Judges shouldn’t require court costs up front in plea bargains

One of the stranger local practices in Kaufman County is the requirement of paying court costs up front in misdemeanor cases. That is, you are supposed to pay court costs on the day you plead guilty. This local preference is often a requirement to enter a plea, with some exceptions and variation among our County Courts. It’s the only county I practice in that has this policy and it’s one I’ve never understood.

I have not taken court appointments for a while, so it’s less of an issue for my clients who can usually get a few hundred bucks together on the date of the ple for costs. However, for indigent defendants paying $261-$460 at the time of plea can be impossible. Worse, indigent defendants have even gone to jail to “sit out” court costs if they did not bring them to court.

Recently Etta Mullins, widely regarded as the worst criminal judge in Dallas County when she was on the bench, was reprimanded by a special court of review for the same practice, inter alia. The opinion talks about (see Charge VI)  the role of the judge in accepting plea bargains and/or requiring costs or fines up front. Basically, it’s bad and you shouldn’t do it.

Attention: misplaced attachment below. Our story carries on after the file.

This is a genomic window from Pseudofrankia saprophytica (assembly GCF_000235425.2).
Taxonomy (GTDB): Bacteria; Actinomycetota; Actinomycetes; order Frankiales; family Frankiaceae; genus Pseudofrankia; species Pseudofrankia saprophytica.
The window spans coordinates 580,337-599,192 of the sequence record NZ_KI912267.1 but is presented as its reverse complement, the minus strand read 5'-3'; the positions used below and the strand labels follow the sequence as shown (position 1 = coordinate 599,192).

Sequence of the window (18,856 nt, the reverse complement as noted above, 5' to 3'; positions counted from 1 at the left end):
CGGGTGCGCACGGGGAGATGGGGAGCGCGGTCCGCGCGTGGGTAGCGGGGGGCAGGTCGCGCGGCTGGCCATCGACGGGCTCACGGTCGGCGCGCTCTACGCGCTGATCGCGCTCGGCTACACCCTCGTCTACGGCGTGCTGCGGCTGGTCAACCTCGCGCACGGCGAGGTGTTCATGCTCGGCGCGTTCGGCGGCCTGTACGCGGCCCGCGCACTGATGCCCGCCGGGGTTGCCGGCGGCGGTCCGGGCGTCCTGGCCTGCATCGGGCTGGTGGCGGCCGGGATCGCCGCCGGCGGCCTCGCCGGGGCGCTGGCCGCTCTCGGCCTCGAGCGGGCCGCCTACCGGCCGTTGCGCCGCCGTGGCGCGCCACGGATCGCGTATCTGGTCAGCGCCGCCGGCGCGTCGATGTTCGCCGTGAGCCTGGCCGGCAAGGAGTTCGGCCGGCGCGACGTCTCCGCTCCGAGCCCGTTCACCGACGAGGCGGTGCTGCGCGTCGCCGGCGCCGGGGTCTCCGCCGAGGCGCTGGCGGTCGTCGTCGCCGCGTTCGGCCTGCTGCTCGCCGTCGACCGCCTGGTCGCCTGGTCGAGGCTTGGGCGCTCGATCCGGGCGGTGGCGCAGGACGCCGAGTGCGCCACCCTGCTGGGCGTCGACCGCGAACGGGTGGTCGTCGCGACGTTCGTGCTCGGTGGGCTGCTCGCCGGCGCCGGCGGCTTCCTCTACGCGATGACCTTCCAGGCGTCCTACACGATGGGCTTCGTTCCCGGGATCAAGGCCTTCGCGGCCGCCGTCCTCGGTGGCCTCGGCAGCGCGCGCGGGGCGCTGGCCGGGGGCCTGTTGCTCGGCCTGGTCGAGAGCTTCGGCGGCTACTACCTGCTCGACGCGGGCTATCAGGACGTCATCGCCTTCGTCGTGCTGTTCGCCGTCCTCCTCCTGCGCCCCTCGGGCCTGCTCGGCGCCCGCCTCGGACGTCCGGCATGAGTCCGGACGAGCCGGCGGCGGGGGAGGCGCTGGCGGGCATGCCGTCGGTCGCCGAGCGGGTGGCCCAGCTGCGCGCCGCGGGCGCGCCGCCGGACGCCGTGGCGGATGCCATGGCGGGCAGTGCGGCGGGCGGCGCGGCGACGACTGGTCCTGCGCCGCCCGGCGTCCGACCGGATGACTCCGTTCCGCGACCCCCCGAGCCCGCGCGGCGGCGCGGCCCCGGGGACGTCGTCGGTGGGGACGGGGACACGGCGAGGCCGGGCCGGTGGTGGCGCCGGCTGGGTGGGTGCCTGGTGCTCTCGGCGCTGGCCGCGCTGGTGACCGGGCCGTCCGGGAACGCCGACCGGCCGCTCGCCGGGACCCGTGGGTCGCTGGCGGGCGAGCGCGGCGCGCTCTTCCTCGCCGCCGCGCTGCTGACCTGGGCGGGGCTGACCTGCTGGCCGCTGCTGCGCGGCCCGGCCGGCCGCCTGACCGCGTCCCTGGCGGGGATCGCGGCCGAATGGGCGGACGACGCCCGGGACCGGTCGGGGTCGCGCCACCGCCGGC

From the Etta Mullins Opinion-

“It is not the proper role of a judge to negotiate the terms of a plea bargain or personally supervise enforcement of collections. See Ex parte Williams, 704 S.W.2d 773, 777, n.6 (Tex. Crim. App. 1991) (holding a trial judge should not participate in plea discussions or negotiations); see also Ex parte Shuflin, 528 S.W.2d 610, 616-17 (Tex. Crim. App. 1975) (finding standards adopted by the American Bar Association (not adopted by this State) that a “trial judge should not participate in plea discussions” were adopted, in part, for the purpose of avoiding a violation of the Texas Code of Judicial Conduct to “avoid impropriety and the appearance of impropriety” in all activities, and to “neither initiate nor consider ex parte or private communications concerning a pending or impending proceeding.”).

Accordingly, we find from a preponderance of the evidence that the respondent’s practice of requiring certain defendants to make an upfront payment of fines and court costs before accepting a plea and entering judgment violated Canons 2A and 3B(2), and was inconsistent with the proper performance of her judicial duties in violation of Article V, section 1-a(6)A of the Texas Constitution.”

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